Motivated precisely by a horror of the mediocre and the commonplace, mostly by the taint of it in himself, Richardson had staked on his gambling exploits his hopes for discovering a grand design for living. To be sure, he gambled for money—for, in the first place, money as a means of avoiding the “small strategies” through which the run of men assures its daily bread; for money as a tangible proof of worldly success; and for money as it assures first-class settings against which the imaginative dramas of life can be played out. But gambling was to do more than win material success. It was to confirm the justice of his hope of having been marked out for a superior fate. During his extraordinary run of luck in Hong Kong, Richardson feels “without vanity, that this was the way [he] was meant to exist”—that is, like a blessed child of fortune.

But as he learns to his pain, the transcendent mastery and happiness he knows at moments when his luck runs high, and when he believes himself to be “at the heart of things that matter,” are finally and inevitably blasted by the laws of probability. Since he has set out to discover whether he is a winner or a loser, choosing to test himself in one of the most brutal arenas imaginable, with every throw of the dice his entire being is placed at stake, and the several runs of bad luck he describes leave him utterly negated. From being everything, he becomes a nullity.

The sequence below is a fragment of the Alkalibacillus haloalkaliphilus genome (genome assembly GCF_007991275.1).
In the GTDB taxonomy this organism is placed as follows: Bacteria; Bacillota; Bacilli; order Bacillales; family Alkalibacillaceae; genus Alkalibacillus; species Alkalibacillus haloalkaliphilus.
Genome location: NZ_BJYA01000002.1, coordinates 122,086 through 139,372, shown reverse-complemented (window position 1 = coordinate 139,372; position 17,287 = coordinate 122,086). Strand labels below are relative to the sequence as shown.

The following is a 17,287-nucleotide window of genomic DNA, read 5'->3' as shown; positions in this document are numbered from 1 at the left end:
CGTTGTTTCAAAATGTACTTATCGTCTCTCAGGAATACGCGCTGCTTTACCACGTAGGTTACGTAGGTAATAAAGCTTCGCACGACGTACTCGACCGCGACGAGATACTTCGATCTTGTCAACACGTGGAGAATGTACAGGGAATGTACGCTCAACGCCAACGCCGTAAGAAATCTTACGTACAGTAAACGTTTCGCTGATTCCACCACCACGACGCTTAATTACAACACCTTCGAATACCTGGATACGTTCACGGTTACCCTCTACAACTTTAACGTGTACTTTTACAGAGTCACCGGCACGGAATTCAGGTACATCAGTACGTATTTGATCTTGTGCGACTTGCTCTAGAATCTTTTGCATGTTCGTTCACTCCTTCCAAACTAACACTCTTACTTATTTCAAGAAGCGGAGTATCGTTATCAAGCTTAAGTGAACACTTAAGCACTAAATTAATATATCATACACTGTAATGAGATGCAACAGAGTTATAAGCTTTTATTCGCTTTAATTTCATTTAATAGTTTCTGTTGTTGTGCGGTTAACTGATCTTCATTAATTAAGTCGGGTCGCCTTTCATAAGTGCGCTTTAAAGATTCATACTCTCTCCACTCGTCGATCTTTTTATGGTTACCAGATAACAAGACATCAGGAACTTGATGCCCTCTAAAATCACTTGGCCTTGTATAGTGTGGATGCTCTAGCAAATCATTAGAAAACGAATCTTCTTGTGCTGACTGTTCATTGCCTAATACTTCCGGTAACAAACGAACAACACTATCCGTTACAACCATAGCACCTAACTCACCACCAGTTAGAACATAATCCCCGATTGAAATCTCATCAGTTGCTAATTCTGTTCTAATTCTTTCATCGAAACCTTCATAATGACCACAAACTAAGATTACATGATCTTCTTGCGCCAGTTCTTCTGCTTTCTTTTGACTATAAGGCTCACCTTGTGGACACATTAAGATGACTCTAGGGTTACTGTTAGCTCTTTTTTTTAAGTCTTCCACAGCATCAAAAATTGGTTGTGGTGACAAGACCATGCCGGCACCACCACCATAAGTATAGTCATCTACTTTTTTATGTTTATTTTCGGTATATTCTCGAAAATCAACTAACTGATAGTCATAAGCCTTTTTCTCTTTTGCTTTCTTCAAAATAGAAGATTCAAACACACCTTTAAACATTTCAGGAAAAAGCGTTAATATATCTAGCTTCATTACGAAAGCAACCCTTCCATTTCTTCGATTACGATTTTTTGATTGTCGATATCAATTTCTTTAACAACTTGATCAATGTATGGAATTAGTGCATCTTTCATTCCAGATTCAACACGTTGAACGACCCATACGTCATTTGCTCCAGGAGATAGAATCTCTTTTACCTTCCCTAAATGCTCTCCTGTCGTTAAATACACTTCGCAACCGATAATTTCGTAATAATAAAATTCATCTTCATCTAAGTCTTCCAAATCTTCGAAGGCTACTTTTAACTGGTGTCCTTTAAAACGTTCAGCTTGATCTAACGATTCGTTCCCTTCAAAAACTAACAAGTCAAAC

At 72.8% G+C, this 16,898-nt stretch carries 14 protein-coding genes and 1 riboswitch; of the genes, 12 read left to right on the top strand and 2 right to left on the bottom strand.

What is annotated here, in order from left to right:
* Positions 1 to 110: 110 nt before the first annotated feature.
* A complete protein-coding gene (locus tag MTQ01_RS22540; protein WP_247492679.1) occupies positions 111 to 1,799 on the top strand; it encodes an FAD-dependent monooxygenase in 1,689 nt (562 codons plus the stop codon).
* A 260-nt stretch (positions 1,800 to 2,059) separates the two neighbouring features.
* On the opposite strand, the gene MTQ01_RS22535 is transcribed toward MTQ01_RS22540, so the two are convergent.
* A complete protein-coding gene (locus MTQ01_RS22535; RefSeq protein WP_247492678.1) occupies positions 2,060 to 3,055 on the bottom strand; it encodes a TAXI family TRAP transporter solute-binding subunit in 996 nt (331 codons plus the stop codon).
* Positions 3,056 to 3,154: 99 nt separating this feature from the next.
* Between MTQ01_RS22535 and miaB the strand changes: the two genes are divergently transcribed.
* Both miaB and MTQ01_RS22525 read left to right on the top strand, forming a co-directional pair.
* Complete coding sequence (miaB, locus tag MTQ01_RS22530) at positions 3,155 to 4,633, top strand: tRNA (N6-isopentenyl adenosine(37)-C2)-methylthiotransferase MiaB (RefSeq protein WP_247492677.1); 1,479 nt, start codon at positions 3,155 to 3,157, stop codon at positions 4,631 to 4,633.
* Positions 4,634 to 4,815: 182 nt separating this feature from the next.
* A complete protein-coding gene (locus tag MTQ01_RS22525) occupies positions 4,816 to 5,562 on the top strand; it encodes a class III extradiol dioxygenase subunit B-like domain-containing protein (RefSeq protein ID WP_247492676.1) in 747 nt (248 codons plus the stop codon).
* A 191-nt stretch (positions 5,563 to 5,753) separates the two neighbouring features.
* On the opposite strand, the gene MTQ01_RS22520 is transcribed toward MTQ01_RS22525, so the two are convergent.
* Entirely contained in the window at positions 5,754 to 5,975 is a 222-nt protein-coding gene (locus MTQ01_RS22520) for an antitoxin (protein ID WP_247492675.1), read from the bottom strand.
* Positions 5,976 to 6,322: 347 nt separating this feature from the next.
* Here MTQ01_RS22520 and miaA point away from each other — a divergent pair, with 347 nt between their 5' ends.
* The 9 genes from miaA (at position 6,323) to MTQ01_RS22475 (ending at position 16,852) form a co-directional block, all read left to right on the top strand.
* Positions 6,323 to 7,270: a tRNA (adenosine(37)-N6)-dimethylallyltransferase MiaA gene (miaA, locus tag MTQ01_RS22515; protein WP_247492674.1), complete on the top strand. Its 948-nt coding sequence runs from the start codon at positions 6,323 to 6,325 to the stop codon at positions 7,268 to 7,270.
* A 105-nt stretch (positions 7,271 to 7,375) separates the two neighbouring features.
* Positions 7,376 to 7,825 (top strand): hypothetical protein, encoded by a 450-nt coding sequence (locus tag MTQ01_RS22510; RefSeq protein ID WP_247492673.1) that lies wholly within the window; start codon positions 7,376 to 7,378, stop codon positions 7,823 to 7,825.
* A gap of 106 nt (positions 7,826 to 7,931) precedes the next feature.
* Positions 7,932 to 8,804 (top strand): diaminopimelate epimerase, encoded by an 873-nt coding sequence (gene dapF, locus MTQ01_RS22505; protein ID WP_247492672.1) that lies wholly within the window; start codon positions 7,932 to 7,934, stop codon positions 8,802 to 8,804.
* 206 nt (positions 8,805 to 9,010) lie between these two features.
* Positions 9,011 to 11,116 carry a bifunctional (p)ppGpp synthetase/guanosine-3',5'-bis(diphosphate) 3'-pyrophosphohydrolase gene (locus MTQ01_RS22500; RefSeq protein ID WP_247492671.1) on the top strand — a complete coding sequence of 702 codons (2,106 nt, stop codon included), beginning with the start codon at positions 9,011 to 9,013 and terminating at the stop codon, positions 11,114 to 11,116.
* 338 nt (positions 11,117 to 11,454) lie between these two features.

Of course, merely to conceive of gambling in such large terms requires a sustained act of the imagination, and the author of this book, observing himself in the grip of compulsion, lucidly connects it with the sort of compulsion that kept “a Humboldt in search of another specimen, a Goethe another line, a Caesar another province.” Gambling thus becomes a metaphor for the heroic struggle of the artist to create a sphere of meaning out of his own passionate desire and will. As in gambling, so in art, the effort involves taking risks of essential consequence, and it also involves a belief, at bottom religious, that such a sphere of ultimate meaning exists and that it conforms to an intelligible pattern. Richardson, in short, is a man in quest of a theologically coherent universe.